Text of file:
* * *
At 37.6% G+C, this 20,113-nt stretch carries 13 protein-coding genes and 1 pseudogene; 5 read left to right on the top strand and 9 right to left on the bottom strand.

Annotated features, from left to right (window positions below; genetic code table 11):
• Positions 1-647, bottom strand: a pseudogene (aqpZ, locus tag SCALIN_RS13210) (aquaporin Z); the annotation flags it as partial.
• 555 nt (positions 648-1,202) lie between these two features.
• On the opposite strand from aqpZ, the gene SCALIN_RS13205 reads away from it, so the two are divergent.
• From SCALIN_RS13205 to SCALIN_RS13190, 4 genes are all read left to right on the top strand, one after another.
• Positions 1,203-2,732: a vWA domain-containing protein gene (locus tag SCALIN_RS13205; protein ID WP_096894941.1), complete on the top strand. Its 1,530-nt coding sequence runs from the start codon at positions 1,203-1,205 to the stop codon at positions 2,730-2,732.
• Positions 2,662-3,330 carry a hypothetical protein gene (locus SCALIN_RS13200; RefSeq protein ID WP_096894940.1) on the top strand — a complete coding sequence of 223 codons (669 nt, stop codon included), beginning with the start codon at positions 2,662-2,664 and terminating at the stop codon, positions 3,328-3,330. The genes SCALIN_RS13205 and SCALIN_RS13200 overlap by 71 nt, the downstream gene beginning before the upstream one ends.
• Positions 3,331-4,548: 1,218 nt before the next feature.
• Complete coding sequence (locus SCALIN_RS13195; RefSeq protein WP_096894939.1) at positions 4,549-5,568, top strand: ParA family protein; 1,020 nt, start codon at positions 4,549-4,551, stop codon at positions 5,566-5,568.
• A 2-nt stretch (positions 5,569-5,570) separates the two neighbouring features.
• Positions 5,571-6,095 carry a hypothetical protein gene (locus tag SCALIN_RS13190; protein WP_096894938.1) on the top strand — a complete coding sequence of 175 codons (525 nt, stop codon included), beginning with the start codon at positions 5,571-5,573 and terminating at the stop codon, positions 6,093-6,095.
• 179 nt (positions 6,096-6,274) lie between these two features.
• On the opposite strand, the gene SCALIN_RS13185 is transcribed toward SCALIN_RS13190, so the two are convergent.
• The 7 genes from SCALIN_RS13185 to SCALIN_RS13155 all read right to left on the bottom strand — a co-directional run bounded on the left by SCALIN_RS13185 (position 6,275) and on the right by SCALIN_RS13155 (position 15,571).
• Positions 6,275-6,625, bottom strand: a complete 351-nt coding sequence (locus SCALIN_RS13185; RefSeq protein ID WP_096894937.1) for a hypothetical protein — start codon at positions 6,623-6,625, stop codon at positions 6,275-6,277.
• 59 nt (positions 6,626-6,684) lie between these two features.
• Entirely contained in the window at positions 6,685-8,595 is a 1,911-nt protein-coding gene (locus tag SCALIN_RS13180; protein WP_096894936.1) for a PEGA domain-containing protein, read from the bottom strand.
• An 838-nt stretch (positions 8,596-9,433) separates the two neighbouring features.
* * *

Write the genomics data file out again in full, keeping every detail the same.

At 37.6% G+C, this 20,113-nt stretch carries 13 protein-coding genes and 1 pseudogene; 5 read left to right on the top strand and 9 right to left on the bottom strand.

Annotated features, from left to right (window positions below; genetic code table 11):
• Positions 1-647, bottom strand: a pseudogene (aqpZ, locus tag SCALIN_RS13210) (aquaporin Z); the annotation flags it as partial.
• 555 nt (positions 648-1,202) lie between these two features.
• On the opposite strand from aqpZ, the gene SCALIN_RS13205 reads away from it, so the two are divergent.
• From SCALIN_RS13205 to SCALIN_RS13190, 4 genes are all read left to right on the top strand, one after another.
• Positions 1,203-2,732: a vWA domain-containing protein gene (locus tag SCALIN_RS13205; protein ID WP_096894941.1), complete on the top strand. Its 1,530-nt coding sequence runs from the start codon at positions 1,203-1,205 to the stop codon at positions 2,730-2,732.
• Positions 2,662-3,330 carry a hypothetical protein gene (locus SCALIN_RS13200; RefSeq protein ID WP_096894940.1) on the top strand — a complete coding sequence of 223 codons (669 nt, stop codon included), beginning with the start codon at positions 2,662-2,664 and terminating at the stop codon, positions 3,328-3,330. The genes SCALIN_RS13205 and SCALIN_RS13200 overlap by 71 nt, the downstream gene beginning before the upstream one ends.
• Positions 3,331-4,548: 1,218 nt before the next feature.
• Complete coding sequence (locus SCALIN_RS13195; RefSeq protein WP_096894939.1) at positions 4,549-5,568, top strand: ParA family protein; 1,020 nt, start codon at positions 4,549-4,551, stop codon at positions 5,566-5,568.
• A 2-nt stretch (positions 5,569-5,570) separates the two neighbouring features.
• Positions 5,571-6,095 carry a hypothetical protein gene (locus tag SCALIN_RS13190; protein WP_096894938.1) on the top strand — a complete coding sequence of 175 codons (525 nt, stop codon included), beginning with the start codon at positions 5,571-5,573 and terminating at the stop codon, positions 6,093-6,095.
• 179 nt (positions 6,096-6,274) lie between these two features.
• On the opposite strand, the gene SCALIN_RS13185 is transcribed toward SCALIN_RS13190, so the two are convergent.
• The 7 genes from SCALIN_RS13185 to SCALIN_RS13155 all read right to left on the bottom strand — a co-directional run bounded on the left by SCALIN_RS13185 (position 6,275) and on the right by SCALIN_RS13155 (position 15,571).
• Positions 6,275-6,625, bottom strand: a complete 351-nt coding sequence (locus SCALIN_RS13185; RefSeq protein ID WP_096894937.1) for a hypothetical protein — start codon at positions 6,623-6,625, stop codon at positions 6,275-6,277.
• 59 nt (positions 6,626-6,684) lie between these two features.
• Entirely contained in the window at positions 6,685-8,595 is a 1,911-nt protein-coding gene (locus tag SCALIN_RS13180; protein WP_096894936.1) for a PEGA domain-containing protein, read from the bottom strand.
• An 838-nt stretch (positions 8,596-9,433) separates the two neighbouring features.